Building a peace resume together

Nov 1, 2017 by

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“Everyone’s a pacifist between wars. It’s like being a vegetarian between meals.” — Colman McCarthy, journalist, pacifist and peace activist

This coming Sunday evening at Rainbow Mennonite Church (6-8 p.m. Nov. 5), we will hold a multi-age conversation on conscientious objection and pacifism in the 21st century. Our youth group members and leaders hope a variety of people of all ages, genders and backgrounds attend — so consider this your invitation!

We will hear a variety of stories and perspectives, including a reflection on how one can identify as a CO when applying for U.S. citizenship. During a potluck meal we will discuss some of the common critiques of conscientious objection and pacifism, and then after supper we will look at the nuts and bolts of registering for the draft including how one can begin identifying oneself as a conscientious objector. I stress begin because CO status will not be officially recognized or denied unless a draft is reinstated.

Organizations like the Center on Conscience and War advise people, especially young people who wish to identify as COs, to begin building a CO resume complete with a comprehensive statement of one’s pacifist beliefs, documentation of activities that help to support that claim and letters of support. If and when a draft begins, this resume will help prove to a draft board a consistency and longevity of pacifist beliefs.

And herein lies a challenge and invitation, especially in a day and age when we don’t have a military draft. What does it mean to begin building a peace file or resume? What are we doing today to support our pacifist, nonviolent, nonresistant beliefs? As the quote above articulates, it’s easy to identify oneself as a CO or pacifist in theory or on paper, just as it is easy to be a vegetarian between meals, but what does it look like in practice, especially when faced with oppression or cruelty, or life-and-death situations?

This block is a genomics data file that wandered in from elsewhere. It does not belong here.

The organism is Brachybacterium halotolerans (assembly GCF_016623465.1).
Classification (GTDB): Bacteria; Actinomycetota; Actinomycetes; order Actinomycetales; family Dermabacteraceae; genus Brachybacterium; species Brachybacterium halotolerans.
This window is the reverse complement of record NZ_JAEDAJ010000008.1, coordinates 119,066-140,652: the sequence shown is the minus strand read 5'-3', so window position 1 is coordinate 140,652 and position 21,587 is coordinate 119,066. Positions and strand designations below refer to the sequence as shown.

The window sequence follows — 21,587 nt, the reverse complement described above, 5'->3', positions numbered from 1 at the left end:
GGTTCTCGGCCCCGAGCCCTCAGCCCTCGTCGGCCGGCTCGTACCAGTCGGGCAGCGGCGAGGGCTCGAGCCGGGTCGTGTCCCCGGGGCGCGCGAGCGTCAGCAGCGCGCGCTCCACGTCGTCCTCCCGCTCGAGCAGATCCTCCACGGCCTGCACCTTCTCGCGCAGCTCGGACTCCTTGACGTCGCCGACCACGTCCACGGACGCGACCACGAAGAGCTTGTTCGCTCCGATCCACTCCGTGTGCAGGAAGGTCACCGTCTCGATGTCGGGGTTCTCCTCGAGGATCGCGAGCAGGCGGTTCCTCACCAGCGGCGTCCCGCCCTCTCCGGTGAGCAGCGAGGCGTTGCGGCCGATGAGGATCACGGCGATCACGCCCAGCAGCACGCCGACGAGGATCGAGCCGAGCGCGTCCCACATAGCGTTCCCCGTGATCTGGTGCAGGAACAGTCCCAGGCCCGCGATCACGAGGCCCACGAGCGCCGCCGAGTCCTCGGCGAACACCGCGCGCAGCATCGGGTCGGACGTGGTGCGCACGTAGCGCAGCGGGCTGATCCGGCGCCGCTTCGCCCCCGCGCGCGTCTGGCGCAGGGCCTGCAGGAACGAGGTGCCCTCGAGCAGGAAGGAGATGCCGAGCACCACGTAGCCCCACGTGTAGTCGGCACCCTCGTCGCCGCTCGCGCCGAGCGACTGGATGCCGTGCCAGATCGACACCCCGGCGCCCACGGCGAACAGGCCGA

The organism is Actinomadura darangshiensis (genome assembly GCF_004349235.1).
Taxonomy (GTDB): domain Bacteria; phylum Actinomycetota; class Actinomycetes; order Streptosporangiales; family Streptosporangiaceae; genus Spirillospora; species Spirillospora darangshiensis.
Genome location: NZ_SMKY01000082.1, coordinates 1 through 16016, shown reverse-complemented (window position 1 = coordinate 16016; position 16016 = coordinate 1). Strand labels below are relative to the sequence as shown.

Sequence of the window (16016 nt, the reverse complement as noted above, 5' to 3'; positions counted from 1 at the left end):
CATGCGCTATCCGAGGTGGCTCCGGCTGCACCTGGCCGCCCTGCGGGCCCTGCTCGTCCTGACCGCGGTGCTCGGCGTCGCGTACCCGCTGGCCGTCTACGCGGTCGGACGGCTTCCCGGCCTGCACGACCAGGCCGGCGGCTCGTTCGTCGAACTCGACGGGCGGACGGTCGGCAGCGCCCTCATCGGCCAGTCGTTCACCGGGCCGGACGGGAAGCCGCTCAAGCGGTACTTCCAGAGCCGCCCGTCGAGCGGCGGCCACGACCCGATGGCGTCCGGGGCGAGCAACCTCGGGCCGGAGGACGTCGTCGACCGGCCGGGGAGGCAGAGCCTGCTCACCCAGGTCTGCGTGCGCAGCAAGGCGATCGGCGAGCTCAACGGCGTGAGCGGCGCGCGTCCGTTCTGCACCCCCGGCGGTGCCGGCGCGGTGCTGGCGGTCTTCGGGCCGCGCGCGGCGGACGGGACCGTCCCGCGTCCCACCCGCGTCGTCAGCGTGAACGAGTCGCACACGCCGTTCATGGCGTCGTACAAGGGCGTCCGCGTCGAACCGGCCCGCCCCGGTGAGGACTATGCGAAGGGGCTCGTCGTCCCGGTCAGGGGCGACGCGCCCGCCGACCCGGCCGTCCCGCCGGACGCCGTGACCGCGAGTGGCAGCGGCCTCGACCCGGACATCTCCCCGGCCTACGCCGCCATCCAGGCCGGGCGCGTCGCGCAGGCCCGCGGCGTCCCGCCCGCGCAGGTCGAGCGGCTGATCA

Miroslav Volf writes in his book, Exclusion and Embrace, that we live in a world whose order too often rests on or depends on violence. He urges those who seek to follow the Prince of Peace to find alternatives to the sword, for too often, “the sword intended to root out violence ends up fostering it.” However, for nonviolence to be effective, Volf says it must be part of a larger strategy of combating systems of terror. Nonviolence can become barren, he writes, if it shies away from injustice and oppression.

In other words, those who seek to follow the Prince of Peace are called to find alternatives to the sword not only in word, but in deed. The good news is that it’s never too late to begin, or begin again this work of building a peace resume.

Do we as Mennonites have this figured out? Hardly! That is why gatherings like the one we are holding on Sunday seem important. Let’s find our way together, ever aware of our own missteps, inching our way closer to Jesus’ active, nonviolent way of peace.

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Ruth Harder is the pastor of Rainbow Mennonite Church in Kansas City, Kan. She blogs at Over and Around the Rainbow, where this first appeared.


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  • Rainer Moeller

    1.If you want to do something positive for peace, try to create agreements – above all agreements about what’s just and unjust. People who only fight for their own concept of justice don’t do anything positive for peace. Eventually they may, voluntary or involuntary, start a civil war
    2. It would be extremely useful to form an agreement that all kinds of conscience ought to be protected likewise- not only the conscience of the pacifist. If the pacifists protect the conscience of someone who shyes away from an abortion (or from serving a homosexual marriage), those others would be more interested in protecting the conscience of the pacifist.